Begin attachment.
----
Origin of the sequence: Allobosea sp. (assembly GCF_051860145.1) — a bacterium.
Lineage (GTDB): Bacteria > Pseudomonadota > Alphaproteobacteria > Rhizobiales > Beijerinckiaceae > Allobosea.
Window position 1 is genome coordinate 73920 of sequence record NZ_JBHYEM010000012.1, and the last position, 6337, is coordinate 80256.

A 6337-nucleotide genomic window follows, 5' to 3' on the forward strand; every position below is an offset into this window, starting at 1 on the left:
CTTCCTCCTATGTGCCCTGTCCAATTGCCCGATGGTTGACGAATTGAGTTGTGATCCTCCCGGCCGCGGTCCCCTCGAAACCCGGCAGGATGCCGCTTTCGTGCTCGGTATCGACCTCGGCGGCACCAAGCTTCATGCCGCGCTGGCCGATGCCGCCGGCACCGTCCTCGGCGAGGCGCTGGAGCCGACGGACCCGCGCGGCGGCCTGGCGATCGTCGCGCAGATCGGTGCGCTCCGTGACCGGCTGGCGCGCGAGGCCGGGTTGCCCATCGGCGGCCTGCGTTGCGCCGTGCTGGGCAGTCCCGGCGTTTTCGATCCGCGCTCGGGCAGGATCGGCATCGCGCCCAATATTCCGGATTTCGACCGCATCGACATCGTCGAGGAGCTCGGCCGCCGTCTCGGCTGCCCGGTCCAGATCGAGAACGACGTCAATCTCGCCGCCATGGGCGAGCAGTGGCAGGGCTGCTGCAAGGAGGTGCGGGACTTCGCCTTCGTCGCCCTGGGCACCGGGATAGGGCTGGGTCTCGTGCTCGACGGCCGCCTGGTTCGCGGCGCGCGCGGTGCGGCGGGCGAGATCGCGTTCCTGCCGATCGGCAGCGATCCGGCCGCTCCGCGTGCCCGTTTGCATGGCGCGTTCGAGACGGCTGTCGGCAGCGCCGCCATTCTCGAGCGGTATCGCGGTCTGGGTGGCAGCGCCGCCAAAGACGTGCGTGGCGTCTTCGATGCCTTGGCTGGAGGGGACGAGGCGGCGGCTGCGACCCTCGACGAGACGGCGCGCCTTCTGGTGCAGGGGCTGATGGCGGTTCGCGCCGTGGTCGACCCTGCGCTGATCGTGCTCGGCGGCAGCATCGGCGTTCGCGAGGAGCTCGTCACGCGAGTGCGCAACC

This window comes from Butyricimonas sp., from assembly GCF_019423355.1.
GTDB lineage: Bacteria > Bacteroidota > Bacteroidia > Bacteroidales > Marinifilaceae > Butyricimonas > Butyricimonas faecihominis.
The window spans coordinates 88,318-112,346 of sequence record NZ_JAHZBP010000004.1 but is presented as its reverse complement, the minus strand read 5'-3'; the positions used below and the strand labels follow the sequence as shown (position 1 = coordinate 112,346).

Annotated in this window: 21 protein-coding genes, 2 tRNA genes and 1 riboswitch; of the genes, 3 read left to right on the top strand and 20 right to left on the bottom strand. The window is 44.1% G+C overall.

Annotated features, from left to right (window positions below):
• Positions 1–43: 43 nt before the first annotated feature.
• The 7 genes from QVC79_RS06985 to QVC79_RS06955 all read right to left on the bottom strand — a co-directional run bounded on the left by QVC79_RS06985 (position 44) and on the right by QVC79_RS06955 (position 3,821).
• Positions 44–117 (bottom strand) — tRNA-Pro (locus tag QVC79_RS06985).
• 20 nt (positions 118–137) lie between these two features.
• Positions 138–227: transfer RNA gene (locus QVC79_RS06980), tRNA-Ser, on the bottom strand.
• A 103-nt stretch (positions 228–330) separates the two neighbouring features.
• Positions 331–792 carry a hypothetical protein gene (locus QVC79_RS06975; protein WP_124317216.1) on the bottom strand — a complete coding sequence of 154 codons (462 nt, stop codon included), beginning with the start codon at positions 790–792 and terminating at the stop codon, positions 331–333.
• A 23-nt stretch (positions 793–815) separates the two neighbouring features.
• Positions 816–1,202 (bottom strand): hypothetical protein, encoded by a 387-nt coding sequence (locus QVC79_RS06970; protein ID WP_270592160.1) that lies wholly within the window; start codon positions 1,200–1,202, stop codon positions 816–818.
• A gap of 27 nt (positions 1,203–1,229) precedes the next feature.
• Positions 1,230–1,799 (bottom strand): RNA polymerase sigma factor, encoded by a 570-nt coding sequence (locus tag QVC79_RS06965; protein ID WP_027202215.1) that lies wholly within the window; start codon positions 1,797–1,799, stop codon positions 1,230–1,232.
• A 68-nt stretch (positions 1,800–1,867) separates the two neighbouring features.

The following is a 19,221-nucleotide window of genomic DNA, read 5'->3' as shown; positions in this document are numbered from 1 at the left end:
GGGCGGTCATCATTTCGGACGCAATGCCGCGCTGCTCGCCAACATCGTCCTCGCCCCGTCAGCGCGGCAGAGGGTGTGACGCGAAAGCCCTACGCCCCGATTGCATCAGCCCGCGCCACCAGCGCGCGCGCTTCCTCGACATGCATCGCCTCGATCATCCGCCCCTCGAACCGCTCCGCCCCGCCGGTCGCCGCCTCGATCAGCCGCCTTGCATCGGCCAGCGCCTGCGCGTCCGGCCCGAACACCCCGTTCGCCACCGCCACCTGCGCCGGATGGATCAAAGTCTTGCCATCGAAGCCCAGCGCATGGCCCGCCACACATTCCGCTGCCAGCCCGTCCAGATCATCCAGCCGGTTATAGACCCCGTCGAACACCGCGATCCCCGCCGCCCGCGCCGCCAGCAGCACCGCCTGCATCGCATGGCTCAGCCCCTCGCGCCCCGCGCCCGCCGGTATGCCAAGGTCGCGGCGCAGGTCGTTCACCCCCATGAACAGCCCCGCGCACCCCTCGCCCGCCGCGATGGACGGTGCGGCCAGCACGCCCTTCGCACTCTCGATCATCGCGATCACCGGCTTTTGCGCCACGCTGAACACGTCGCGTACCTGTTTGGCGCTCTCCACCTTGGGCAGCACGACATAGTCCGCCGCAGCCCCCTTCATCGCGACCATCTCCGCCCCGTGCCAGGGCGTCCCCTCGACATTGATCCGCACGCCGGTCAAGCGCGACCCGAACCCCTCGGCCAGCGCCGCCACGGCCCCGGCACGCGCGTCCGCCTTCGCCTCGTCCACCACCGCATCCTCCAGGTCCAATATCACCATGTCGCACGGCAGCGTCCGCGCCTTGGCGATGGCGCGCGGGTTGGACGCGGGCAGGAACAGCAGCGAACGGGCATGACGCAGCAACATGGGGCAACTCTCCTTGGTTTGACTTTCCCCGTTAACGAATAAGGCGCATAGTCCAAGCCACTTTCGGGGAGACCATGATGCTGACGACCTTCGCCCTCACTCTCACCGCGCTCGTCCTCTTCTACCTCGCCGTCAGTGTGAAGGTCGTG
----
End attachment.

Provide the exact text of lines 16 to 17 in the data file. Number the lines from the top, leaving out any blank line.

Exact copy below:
• A 103-nt stretch (positions 228–330) separates the two neighbouring features.
• Positions 331–792 carry a hypothetical protein gene (locus QVC79_RS06975; protein WP_124317216.1) on the bottom strand — a complete coding sequence of 154 codons (462 nt, stop codon included), beginning with the start codon at positions 790–792 and terminating at the stop codon, positions 331–333.